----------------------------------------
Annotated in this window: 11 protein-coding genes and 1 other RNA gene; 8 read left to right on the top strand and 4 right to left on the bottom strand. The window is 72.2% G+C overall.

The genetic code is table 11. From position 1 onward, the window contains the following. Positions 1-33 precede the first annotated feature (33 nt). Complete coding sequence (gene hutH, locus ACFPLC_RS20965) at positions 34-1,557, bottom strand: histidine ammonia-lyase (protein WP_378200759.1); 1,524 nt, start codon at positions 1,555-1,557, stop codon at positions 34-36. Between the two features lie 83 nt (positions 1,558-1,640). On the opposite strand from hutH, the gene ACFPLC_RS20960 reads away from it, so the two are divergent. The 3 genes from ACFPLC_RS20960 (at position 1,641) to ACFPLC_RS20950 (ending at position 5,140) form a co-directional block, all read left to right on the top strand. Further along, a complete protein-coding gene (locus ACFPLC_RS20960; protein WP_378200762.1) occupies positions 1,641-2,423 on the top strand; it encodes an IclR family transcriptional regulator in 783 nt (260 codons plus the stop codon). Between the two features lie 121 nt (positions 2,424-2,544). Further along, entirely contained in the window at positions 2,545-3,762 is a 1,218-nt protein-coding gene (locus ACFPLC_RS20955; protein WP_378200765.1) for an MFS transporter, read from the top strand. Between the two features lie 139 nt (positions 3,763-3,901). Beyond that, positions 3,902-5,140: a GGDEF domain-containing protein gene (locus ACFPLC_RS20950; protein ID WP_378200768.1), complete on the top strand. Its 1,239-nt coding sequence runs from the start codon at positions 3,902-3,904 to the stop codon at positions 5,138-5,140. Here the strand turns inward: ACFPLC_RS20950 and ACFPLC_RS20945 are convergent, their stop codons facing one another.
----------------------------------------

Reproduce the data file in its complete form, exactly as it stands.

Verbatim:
Annotated in this window: 11 protein-coding genes and 1 other RNA gene; 8 read left to right on the top strand and 4 right to left on the bottom strand. The window is 72.2% G+C overall.

The genetic code is table 11. From position 1 onward, the window contains the following. Positions 1-33 precede the first annotated feature (33 nt). Complete coding sequence (gene hutH, locus ACFPLC_RS20965) at positions 34-1,557, bottom strand: histidine ammonia-lyase (protein WP_378200759.1); 1,524 nt, start codon at positions 1,555-1,557, stop codon at positions 34-36. Between the two features lie 83 nt (positions 1,558-1,640). On the opposite strand from hutH, the gene ACFPLC_RS20960 reads away from it, so the two are divergent. The 3 genes from ACFPLC_RS20960 (at position 1,641) to ACFPLC_RS20950 (ending at position 5,140) form a co-directional block, all read left to right on the top strand. Further along, a complete protein-coding gene (locus ACFPLC_RS20960; protein WP_378200762.1) occupies positions 1,641-2,423 on the top strand; it encodes an IclR family transcriptional regulator in 783 nt (260 codons plus the stop codon). Between the two features lie 121 nt (positions 2,424-2,544). Further along, entirely contained in the window at positions 2,545-3,762 is a 1,218-nt protein-coding gene (locus ACFPLC_RS20955; protein WP_378200765.1) for an MFS transporter, read from the top strand. Between the two features lie 139 nt (positions 3,763-3,901). Beyond that, positions 3,902-5,140: a GGDEF domain-containing protein gene (locus ACFPLC_RS20950; protein ID WP_378200768.1), complete on the top strand. Its 1,239-nt coding sequence runs from the start codon at positions 3,902-3,904 to the stop codon at positions 5,138-5,140. Here the strand turns inward: ACFPLC_RS20950 and ACFPLC_RS20945 are convergent, their stop codons facing one another.